• Other Psychological Issues – Many people with Binge eating disorder suffer from another psychological condition, such as anxiety, depression, bipolar disorder, phobias, or drug abuse.

But here’s the thing…

While it’s important to understand the initial cause, the problem is far greater than your first binge eating session.

The problem is that you are compulsively continuing to binge eat – it’s become a habit and you couldn’t stop if you wanted to.

You need to break this cycle. And the only way to do that is to seek professional help.

Do I have Binge Eating Disorder?

If you are still reading this, you are likely thinking:

Oh no! I have Binge Eating Disorder!

And you might.

But before you start to panic, you should know that Binge Eating Disorder is often confused with other eating issues.

Food Addiction: Using food the same way you would alcohol or cigarettes. You rely on certain types of foods, such as Chocolate, to get you through your day. When eating these foods, your brain releases dopamine, a chemical that makes you feel happy

Compulsive overeating: When you regularly eat after you are full or when you are not hungry. E.g After finishing dinner, you go for seconds – you don’t hide the fact you overeat.

If you compensate for your Binge Eating by forcing yourself to vomit, over-exercise or take laxatives, then it’s possible you have Anorexia or Bulimia instead – these are different eating disorders.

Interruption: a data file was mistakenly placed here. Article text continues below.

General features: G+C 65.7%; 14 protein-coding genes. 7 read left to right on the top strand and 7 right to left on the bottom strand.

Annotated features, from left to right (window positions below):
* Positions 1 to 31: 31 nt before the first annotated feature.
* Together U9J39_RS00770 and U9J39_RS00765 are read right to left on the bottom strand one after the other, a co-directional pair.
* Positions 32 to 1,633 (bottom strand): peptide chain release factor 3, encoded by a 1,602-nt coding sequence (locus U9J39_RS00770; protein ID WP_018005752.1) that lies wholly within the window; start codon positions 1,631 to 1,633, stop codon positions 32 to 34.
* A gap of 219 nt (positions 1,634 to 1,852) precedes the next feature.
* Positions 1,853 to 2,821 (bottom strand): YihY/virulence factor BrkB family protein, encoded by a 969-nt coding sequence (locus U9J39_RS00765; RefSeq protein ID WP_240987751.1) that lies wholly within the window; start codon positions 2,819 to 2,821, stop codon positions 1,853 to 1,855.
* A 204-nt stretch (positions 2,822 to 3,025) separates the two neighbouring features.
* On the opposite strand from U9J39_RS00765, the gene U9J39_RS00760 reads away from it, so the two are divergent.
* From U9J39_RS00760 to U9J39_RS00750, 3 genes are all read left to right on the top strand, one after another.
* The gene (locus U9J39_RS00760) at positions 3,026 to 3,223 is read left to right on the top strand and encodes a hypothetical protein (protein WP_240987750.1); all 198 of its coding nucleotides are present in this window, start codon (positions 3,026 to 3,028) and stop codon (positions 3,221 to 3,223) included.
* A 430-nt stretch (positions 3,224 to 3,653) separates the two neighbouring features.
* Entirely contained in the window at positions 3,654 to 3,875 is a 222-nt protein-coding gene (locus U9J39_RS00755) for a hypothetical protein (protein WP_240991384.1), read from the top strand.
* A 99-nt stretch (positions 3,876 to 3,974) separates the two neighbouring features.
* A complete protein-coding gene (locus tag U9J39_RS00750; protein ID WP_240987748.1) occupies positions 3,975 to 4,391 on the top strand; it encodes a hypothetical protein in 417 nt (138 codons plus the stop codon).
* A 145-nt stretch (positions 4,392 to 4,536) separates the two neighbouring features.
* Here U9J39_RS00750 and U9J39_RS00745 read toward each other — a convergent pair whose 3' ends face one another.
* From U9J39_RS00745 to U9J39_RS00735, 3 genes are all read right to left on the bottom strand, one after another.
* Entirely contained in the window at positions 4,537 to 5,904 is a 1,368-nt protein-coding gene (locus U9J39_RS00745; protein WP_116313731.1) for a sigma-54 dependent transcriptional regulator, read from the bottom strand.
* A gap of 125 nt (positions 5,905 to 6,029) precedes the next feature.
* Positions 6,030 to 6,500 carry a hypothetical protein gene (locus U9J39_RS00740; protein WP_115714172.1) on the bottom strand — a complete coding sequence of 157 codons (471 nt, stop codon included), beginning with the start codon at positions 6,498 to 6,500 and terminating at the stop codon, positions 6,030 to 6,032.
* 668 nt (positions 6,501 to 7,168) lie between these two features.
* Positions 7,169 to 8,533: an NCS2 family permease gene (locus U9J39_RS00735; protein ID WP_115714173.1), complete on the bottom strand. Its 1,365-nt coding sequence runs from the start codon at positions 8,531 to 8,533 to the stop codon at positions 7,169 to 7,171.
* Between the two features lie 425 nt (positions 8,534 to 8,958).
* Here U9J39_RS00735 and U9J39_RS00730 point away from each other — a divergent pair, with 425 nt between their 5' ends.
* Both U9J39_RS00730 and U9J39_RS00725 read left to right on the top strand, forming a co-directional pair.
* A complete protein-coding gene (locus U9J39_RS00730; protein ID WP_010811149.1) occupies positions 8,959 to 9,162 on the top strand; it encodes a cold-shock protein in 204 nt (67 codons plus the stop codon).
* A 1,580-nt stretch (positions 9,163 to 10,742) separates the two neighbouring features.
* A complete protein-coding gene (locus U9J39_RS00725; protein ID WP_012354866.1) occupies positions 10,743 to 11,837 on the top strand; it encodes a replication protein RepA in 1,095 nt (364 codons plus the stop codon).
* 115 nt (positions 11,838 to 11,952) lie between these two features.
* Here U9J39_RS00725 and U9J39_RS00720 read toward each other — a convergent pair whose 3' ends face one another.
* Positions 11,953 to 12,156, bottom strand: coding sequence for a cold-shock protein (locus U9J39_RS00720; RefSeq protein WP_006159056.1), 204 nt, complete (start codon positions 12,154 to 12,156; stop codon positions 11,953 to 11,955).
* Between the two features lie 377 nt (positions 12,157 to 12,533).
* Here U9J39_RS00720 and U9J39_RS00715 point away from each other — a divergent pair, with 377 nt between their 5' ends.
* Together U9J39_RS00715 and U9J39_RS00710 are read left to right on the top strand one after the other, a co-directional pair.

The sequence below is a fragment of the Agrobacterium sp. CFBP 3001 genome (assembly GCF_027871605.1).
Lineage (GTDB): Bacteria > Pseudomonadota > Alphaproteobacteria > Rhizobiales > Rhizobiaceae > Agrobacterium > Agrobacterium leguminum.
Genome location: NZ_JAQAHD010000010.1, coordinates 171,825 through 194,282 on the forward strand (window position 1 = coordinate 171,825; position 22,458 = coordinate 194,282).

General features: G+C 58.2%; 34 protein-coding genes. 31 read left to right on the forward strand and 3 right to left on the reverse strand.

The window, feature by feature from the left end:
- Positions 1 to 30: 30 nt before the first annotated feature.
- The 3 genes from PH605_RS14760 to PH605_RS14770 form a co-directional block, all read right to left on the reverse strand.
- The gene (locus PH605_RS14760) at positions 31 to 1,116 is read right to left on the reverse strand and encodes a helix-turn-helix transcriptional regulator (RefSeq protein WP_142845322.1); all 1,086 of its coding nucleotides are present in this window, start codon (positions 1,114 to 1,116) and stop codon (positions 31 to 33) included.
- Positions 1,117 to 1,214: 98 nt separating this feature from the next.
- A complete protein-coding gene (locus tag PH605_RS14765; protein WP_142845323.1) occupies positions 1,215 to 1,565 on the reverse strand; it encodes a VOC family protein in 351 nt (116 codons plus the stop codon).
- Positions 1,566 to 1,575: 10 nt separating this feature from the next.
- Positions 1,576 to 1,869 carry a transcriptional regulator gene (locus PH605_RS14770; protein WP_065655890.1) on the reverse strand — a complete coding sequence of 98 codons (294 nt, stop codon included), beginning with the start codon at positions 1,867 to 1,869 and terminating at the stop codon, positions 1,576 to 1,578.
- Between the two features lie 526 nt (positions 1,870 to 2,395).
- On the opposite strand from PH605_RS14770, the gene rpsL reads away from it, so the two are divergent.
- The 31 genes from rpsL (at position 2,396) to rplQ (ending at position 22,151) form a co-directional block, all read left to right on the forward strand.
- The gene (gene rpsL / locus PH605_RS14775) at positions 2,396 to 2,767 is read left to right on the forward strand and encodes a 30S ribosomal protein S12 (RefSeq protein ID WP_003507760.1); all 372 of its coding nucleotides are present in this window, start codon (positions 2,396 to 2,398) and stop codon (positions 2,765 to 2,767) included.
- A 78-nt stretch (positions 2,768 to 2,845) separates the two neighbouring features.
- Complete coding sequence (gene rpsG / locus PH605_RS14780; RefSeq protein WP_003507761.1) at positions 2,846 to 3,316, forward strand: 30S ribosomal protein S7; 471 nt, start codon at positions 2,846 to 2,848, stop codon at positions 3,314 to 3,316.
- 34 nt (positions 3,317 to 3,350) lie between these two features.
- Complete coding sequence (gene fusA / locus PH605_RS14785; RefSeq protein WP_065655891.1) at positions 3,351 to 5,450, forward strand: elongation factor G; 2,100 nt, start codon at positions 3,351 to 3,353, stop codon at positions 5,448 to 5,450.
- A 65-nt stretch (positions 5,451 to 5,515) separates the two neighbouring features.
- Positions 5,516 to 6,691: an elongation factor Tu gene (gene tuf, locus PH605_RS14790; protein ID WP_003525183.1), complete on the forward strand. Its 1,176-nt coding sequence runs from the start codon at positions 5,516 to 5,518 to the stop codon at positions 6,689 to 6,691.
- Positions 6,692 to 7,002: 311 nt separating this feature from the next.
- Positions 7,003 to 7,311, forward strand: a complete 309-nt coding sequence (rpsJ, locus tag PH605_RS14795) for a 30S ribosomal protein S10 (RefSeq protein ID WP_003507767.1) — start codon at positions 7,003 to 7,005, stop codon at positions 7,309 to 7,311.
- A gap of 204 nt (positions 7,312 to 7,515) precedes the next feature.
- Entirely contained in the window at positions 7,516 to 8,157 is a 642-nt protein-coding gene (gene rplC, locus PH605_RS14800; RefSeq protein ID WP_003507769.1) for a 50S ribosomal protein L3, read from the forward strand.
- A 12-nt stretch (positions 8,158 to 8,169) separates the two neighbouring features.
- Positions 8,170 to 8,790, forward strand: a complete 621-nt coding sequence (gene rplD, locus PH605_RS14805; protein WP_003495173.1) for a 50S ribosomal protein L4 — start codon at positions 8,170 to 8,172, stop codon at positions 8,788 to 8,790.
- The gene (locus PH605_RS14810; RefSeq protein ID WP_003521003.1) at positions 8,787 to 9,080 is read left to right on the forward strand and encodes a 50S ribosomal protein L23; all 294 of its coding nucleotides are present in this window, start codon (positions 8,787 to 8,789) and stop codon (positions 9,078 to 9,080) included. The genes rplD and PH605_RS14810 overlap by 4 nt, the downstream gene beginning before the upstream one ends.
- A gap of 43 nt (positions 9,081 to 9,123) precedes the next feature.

To make things even more confusing, you can have more than one eating disorder or food related issue at a time (we can help you overcome any of these!).

Fortunately, there is a simple test you can take to determine if you have an eating disorder, and which one. All you have to do is take a test…

The Eating Disorder Examination Questionnaire (EDE-Q). This test accompanies a medical examination (called the EDE) that will be administered by your doctor, who will diagnose your eating disorder and prescribe treatment.

You can also take this test yourself online for free, however it will only reveal if you potentially have an eating disorder. It won’t provide a diagnosis or further details – you need to see your Doctor for that.

If your Doctor determines that you do have an eating disorder, you may be eligible for medicare funded treatment under one of two different plans:

1. Eating Disorder Management Plan (EDMP) – allows eligible clients with an eating disorder to access medicare rebates for up to 40 sessions of Psychological under an eating disorder psychological treatment plan (EDPT.)

2. Mental Health Care Plan (MHP) – provides up to 20 individual and 20 group sessions of Psychology therapy per year.

Please discuss these options with your doctor. Happy Body Clinic is able to provide treatment under both of these plans with a referral from your doctor.